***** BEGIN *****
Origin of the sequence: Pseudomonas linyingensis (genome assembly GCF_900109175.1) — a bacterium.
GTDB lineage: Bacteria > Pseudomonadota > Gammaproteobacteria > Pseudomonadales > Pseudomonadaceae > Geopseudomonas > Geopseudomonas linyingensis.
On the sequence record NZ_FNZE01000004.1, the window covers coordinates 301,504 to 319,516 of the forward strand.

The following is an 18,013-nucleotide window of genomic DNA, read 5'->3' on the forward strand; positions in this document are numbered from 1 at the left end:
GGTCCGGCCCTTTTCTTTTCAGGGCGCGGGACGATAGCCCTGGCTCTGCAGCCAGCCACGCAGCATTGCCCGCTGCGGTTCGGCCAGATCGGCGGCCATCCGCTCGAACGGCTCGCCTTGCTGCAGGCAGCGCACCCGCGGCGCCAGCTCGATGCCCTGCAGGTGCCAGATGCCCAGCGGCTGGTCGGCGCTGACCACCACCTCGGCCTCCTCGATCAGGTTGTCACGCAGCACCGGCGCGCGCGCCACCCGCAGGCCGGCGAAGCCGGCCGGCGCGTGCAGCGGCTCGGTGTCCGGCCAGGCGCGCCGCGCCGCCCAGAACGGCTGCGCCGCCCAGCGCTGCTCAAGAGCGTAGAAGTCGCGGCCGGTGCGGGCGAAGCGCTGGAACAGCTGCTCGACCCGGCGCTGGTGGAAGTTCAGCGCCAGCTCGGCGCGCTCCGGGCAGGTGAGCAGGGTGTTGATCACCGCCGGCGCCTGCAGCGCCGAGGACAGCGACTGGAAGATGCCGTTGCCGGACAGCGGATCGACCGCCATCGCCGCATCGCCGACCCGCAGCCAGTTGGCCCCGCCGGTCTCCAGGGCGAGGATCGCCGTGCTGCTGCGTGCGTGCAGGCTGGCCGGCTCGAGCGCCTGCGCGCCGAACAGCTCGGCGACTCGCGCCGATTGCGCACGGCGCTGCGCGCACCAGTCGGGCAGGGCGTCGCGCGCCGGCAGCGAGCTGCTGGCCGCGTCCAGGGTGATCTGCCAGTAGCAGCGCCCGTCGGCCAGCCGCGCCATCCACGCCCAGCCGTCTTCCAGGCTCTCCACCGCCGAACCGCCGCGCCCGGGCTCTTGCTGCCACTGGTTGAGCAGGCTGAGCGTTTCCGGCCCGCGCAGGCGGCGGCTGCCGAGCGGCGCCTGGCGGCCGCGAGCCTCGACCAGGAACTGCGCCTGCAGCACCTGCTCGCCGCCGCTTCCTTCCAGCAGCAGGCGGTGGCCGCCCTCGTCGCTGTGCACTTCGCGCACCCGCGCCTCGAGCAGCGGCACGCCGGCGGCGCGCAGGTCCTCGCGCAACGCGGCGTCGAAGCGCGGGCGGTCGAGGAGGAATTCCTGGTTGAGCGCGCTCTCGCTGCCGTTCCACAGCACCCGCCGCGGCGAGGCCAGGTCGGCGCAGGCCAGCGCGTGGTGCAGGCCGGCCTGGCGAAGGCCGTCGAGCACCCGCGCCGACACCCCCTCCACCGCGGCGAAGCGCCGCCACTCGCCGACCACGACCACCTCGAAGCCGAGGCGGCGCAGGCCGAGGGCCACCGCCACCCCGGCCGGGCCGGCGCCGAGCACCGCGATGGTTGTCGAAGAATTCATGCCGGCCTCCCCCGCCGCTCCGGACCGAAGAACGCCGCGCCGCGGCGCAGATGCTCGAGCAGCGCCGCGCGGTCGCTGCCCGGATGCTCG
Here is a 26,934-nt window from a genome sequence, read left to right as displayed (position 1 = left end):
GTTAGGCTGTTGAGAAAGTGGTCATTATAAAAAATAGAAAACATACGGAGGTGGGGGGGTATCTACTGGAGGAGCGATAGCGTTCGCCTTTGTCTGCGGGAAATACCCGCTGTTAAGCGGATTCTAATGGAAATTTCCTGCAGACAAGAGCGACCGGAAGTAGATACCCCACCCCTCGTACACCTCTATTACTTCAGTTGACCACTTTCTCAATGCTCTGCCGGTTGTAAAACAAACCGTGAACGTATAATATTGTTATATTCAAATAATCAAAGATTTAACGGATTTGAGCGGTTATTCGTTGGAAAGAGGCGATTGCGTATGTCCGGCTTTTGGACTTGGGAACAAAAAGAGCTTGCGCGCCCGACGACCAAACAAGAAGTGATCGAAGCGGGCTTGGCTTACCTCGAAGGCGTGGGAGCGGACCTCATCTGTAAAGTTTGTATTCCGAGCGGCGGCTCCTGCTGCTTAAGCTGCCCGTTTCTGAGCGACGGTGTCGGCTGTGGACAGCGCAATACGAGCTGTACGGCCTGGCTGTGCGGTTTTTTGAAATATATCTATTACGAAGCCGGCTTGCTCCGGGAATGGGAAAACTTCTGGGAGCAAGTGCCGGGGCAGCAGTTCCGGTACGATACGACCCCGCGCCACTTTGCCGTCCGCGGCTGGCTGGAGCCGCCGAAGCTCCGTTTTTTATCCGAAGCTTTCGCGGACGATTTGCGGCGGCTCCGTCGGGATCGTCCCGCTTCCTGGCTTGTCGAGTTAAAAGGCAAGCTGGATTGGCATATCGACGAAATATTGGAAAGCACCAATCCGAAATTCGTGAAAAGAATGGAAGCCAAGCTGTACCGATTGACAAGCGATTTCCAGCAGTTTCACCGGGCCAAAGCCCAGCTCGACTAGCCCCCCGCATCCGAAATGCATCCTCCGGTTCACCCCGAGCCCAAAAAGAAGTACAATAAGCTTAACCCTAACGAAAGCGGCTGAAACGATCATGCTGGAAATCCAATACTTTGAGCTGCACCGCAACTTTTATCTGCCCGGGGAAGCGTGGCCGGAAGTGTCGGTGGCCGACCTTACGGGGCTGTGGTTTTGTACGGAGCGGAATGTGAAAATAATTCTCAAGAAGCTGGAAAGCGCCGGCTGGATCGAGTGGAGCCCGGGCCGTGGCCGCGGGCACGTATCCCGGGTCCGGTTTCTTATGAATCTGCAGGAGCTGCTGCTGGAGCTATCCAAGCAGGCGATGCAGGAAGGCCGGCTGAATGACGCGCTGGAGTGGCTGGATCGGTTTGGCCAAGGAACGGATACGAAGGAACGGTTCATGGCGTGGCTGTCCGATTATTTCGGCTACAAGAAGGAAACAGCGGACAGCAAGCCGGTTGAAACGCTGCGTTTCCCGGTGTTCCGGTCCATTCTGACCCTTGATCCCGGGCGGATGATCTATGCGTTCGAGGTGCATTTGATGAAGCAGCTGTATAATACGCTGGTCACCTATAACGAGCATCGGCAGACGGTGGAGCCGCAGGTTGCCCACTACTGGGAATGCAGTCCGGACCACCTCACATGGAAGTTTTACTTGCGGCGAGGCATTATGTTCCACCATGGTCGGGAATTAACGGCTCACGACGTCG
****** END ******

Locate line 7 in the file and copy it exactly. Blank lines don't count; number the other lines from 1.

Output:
GTTAGGCTGTTGAGAAAGTGGTCATTATAAAAAATAGAAAACATACGGAGGTGGGGGGGTATCTACTGGAGGAGCGATAGCGTTCGCCTTTGTCTGCGGGAAATACCCGCTGTTAAGCGGATTCTAATGGAAATTTCCTGCAGACAAGAGCGACCGGAAGTAGATACCCCACCCCTCGTACACCTCTATTACTTCAGTTGACCACTTTCTCAATGCTCTGCCGGTTGTAAAACAAACCGTGAACGTATAATATTGTTATATTCAAATAATCAAAGATTTAACGGATTTGAGCGGTTATTCGTTGGAAAGAGGCGATTGCGTATGTCCGGCTTTTGGACTTGGGAACAAAAAGAGCTTGCGCGCCCGACGACCAAACAAGAAGTGATCGAAGCGGGCTTGGCTTACCTCGAAGGCGTGGGAGCGGACCTCATCTGTAAAGTTTGTATTCCGAGCGGCGGCTCCTGCTGCTTAAGCTGCCCGTTTCTGAGCGACGGTGTCGGCTGTGGACAGCGCAATACGAGCTGTACGGCCTGGCTGTGCGGTTTTTTGAAATATATCTATTACGAAGCCGGCTTGCTCCGGGAATGGGAAAACTTCTGGGAGCAAGTGCCGGGGCAGCAGTTCCGGTACGATACGACCCCGCGCCACTTTGCCGTCCGCGGCTGGCTGGAGCCGCCGAAGCTCCGTTTTTTATCCGAAGCTTTCGCGGACGATTTGCGGCGGCTCCGTCGGGATCGTCCCGCTTCCTGGCTTGTCGAGTTAAAAGGCAAGCTGGATTGGCATATCGACGAAATATTGGAAAGCACCAATCCGAAATTCGTGAAAAGAATGGAAGCCAAGCTGTACCGATTGACAAGCGATTTCCAGCAGTTTCACCGGGCCAAAGCCCAGCTCGACTAGCCCCCCGCATCCGAAATGCATCCTCCGGTTCACCCCGAGCCCAAAAAGAAGTACAATAAGCTTAACCCTAACGAAAGCGGCTGAAACGATCATGCTGGAAATCCAATACTTTGAGCTGCACCGCAACTTTTATCTGCCCGGGGAAGCGTGGCCGGAAGTGTCGGTGGCCGACCTTACGGGGCTGTGGTTTTGTACGGAGCGGAATGTGAAAATAATTCTCAAGAAGCTGGAAAGCGCCGGCTGGATCGAGTGGAGCCCGGGCCGTGGCCGCGGGCACGTATCCCGGGTCCGGTTTCTTATGAATCTGCAGGAGCTGCTGCTGGAGCTATCCAAGCAGGCGATGCAGGAAGGCCGGCTGAATGACGCGCTGGAGTGGCTGGATCGGTTTGGCCAAGGAACGGATACGAAGGAACGGTTCATGGCGTGGCTGTCCGATTATTTCGGCTACAAGAAGGAAACAGCGGACAGCAAGCCGGTTGAAACGCTGCGTTTCCCGGTGTTCCGGTCCATTCTGACCCTTGATCCCGGGCGGATGATCTATGCGTTCGAGGTGCATTTGATGAAGCAGCTGTATAATACGCTGGTCACCTATAACGAGCATCGGCAGACGGTGGAGCCGCAGGTTGCCCACTACTGGGAATGCAGTCCGGACCACCTCACATGGAAGTTTTACTTGCGGCGAGGCATTATGTTCCACCATGGTCGGGAATTAACGGCTCACGACGTCG